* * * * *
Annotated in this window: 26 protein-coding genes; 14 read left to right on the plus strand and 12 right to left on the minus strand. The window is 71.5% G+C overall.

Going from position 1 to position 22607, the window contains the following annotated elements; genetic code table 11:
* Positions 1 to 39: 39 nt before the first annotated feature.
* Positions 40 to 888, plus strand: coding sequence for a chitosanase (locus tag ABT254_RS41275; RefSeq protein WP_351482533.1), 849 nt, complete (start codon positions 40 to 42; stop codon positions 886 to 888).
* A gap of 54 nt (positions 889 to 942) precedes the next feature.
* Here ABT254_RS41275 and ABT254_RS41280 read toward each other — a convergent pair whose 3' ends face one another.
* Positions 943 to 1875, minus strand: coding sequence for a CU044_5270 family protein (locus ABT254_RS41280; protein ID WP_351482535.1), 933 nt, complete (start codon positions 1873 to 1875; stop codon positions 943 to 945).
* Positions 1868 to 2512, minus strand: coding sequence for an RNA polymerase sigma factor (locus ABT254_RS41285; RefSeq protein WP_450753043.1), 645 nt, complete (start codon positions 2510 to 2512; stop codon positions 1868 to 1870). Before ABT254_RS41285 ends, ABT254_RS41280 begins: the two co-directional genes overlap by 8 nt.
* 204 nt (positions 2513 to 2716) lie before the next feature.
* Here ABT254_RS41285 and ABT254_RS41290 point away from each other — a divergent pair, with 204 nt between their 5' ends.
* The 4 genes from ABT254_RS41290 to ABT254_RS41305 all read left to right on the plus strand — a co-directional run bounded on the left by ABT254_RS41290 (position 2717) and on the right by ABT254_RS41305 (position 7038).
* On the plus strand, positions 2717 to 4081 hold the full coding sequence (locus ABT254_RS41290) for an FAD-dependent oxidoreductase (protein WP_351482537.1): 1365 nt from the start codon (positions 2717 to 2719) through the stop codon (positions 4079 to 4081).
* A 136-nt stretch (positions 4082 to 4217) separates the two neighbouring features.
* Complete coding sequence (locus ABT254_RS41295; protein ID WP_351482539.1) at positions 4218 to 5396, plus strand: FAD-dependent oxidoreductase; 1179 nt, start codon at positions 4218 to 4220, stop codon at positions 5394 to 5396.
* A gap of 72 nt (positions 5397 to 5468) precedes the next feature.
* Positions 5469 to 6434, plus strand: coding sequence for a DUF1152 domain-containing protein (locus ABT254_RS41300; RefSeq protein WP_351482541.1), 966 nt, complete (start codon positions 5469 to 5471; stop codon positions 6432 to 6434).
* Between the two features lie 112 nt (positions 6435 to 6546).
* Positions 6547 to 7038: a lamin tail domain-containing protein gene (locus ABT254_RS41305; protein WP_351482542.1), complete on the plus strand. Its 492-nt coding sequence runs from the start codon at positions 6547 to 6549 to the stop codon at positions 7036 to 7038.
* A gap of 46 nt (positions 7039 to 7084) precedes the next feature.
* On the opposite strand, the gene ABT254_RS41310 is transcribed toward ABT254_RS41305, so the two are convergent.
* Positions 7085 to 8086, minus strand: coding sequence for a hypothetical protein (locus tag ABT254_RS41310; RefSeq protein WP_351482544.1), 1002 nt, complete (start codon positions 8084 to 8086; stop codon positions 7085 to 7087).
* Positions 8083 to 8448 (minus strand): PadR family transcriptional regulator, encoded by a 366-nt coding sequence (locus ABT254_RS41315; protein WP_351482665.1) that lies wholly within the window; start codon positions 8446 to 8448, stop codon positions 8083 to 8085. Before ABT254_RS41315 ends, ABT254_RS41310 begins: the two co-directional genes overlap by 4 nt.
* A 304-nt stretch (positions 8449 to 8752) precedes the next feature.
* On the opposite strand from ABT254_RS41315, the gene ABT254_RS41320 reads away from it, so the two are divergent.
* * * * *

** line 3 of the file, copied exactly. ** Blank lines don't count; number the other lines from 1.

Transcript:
* Positions 1 to 39: 39 nt before the first annotated feature.